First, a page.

Carmina: The Majorcan Shoemaker

Majorca isn’t just a great place to get a tan. It’s also the source of some of the world’s finest hand-crafted, Goodyear-welted footwear, courtesy of Carmina.
Carmina: The Majorcan Shoemaker
The largest of the Balearic Islands, a European tourist mecca since the 1950s, Majorca may be best known as a sun-drenched getaway destination. But the Spanish isle has also long been a shoemaking hub, with the town of Inca the centre of its cordwaining activities. It was here, in 1866, that Matías Pujadas spawned the multigenerational family line of shoemakers that today trades as Carmina. Up until the 19th century, Majorca had been a major exporter of wine, but when an outbreak of phylloxera devastated the vineyards, the local people were forced to seek a new source of income. Many took up leather tanning and shoemaking — and soon, what had begun as (literally) a cottage industry gradually developed into a thriving trade.    In the early 1900s, when Mateo Pujadas took over his father’s business, he introduced Goodyear welting, flying in instructors from the US to teach the craft to his workers. He operated one of the first factories on the island to produce these sturdy shoes, prized for their durability and ease of re-soling. By 1950 — the same year Belgian entrepreneur Gérard Blitz was establishing the world’s first Club Med on a Majorcan beach — there were more than 100 shoe making factories in Inca, their products sought-after throughout the continent, providing high quality at reasonable prices thanks to Majorca’s low labour costs. When the advent of the passenger jet aircraft caused tourism to take off, on-island sales of Majorcan shoes boomed, too. Mateo’s grandson José Albaladejo Pujadas (more commonly known as Pepe) assumed leadership of the business in the early 1960s, and by the 1980s, the family firm was turning out roughly 100,000 pairs of shoes per year. In the 1990s, however, a crisis hit European shoemakers, unable to compete for the mass market with cheap footwear manufactured in the far east. Pepe, who in his youth had trained with one of the finest shoemakers in Florence, chose to sell off his larger-scale operation and start again from scratch, with a new approach — producing a far smaller number of far higher quality shoes. He named the new business after his wife, Carmina, and alongside his daughters and son, set out to create an exclusive line of world-class, hand-crafted footwear.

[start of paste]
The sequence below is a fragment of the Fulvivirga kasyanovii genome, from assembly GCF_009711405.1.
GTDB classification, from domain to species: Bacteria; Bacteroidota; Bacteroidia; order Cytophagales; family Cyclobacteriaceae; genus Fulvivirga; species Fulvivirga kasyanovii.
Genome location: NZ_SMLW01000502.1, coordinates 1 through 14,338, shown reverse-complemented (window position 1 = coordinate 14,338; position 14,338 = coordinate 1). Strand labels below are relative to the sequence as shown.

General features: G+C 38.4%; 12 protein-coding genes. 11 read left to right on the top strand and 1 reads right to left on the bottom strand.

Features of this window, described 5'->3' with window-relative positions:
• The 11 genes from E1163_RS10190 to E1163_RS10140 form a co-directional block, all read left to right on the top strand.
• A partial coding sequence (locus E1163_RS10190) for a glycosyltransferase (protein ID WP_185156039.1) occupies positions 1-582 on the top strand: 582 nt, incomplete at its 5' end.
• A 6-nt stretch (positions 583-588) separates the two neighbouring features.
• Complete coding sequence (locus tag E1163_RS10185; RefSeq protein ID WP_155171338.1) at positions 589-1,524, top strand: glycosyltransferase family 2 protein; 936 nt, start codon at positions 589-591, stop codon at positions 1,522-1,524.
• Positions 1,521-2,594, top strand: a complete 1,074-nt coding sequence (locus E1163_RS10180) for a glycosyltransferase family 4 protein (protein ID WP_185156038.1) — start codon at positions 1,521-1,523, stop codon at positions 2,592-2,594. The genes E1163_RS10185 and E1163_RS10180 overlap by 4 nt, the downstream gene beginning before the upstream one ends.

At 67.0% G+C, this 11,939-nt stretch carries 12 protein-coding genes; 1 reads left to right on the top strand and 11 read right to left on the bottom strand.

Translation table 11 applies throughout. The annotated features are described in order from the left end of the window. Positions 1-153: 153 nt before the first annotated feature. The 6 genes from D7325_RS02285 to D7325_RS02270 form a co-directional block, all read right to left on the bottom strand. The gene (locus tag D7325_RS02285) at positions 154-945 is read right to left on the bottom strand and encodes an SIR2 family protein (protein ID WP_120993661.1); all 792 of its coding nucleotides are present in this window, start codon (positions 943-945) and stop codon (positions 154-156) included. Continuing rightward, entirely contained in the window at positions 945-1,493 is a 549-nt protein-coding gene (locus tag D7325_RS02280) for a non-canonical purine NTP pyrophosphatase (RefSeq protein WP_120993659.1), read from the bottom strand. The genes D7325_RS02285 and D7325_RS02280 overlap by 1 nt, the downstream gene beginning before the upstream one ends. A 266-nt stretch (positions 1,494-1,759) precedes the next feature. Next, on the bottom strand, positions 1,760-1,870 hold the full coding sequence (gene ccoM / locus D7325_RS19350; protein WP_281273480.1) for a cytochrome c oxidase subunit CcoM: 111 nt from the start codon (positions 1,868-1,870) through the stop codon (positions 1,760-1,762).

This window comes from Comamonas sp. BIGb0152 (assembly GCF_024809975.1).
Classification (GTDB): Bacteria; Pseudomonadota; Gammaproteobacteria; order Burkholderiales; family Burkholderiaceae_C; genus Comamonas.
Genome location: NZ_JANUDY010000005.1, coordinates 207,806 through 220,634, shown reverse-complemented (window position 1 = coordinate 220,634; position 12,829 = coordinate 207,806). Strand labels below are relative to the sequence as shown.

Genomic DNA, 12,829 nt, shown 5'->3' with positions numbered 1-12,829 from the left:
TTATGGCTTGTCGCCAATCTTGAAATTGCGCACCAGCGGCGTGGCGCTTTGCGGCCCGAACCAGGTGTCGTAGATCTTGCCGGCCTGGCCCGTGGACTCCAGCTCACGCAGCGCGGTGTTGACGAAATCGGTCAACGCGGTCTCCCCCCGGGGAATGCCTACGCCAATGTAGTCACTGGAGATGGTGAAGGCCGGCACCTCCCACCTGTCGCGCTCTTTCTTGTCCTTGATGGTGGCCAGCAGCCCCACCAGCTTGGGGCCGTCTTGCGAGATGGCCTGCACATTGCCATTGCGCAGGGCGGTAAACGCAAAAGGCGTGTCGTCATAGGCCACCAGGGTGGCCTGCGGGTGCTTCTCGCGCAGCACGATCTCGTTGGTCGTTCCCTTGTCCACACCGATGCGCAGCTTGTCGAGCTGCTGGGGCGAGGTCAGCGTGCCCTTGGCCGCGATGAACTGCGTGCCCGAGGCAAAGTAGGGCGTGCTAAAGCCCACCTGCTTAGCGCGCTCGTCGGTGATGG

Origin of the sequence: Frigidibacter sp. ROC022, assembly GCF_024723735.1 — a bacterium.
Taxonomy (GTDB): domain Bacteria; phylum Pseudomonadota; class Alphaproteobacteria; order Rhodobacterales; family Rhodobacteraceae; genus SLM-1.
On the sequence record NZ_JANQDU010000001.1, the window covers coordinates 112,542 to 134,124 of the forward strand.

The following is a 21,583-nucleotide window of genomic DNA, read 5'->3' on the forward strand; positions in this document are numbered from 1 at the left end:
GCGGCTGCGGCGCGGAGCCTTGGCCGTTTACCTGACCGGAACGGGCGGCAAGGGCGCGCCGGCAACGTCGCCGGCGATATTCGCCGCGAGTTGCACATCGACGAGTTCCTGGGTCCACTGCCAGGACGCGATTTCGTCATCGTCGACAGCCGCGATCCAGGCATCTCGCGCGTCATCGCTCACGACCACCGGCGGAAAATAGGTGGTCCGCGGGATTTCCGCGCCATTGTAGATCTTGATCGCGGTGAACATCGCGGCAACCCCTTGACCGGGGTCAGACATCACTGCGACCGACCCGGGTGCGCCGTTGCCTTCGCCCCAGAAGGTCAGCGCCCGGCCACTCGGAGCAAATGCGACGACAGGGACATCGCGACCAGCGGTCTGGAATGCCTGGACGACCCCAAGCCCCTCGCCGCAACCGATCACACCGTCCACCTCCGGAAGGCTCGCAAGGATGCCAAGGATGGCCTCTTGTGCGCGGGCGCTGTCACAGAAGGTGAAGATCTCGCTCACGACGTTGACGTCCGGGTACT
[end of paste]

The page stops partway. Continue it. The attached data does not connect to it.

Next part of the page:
All of Carmina's shoes are made in Spain.
José Albaladejo Pujadas, known as Pepe, has been at the helm of the business since the 1960s.
Inside the Carmina workroom.
Carmina creates
Carmina's patterns are hand-traced, and the lasts are hand-carved.
Exactly 20 years after its establishment, Carmina Shoemaker is globally renowned, sold through fully-owned stores in Majorca, Paris, Barcelona, Bilbao, Madrid, St Petersburg and Singapore, and alongside the most respected British and Italian brands on the shelves of the world’s leading specialist men’s shoe shops and department stores. Of particular note are the brand’s signature range of shell cordovan shoes, hewn from the famously rugged, long-lasting horse-flesh leather (named for the Spanish city of Córdoba, and originally used as an embellishment for armour and trunks). Though certainly not inexpensive, Carmina’s shoes represent amazing value. Always Goodyear-welted, each pair is traditionally hand-crafted by a team of wizened artisans, still overseen by Pepe (now in his 80s) and his offspring. Patterns are hand-traced, lasts hand-carved. Stored at optimum temperatures, only the most outstanding hides are chosen, then cut — one pair of shoes at a time — and stitched by hand. Uppers are molded over lasts for four days, the shaping process aided by Majorca’s humidity. Welts are crafted using equipment dating back decades. Soles are filled with a natural cork compound that quickly conforms to the shape of the wearer’s foot. Leather soles are treated with long-lasting wax and carnauba palm dyes. And finally, uppers are polished to a beautiful multi-tone patina using ermine-hair brushes and tinsel cloth. Though 'Made in Spain' may not have the same widespread recognition or cachet as the Italian or British equivalent, Inca has a rich tradition of cordwaining, and quality-wise, Carmina’s shoes are right up there with the best made anywhere in the world. As the great MC Rakim once said, “It ain’t where you’re from, it’s where you’re at.” And with Carmina, you’re smack-dab in the sweet spot where excellent value and values of excellence intersect.
Alexander Kraft wears Carmina brown tassel loafers. Photograph by Jamie Ferguson.
Andreas Weinas wears brown made-to-order loafers by Carmina. Photograph by Jamie Ferguson.
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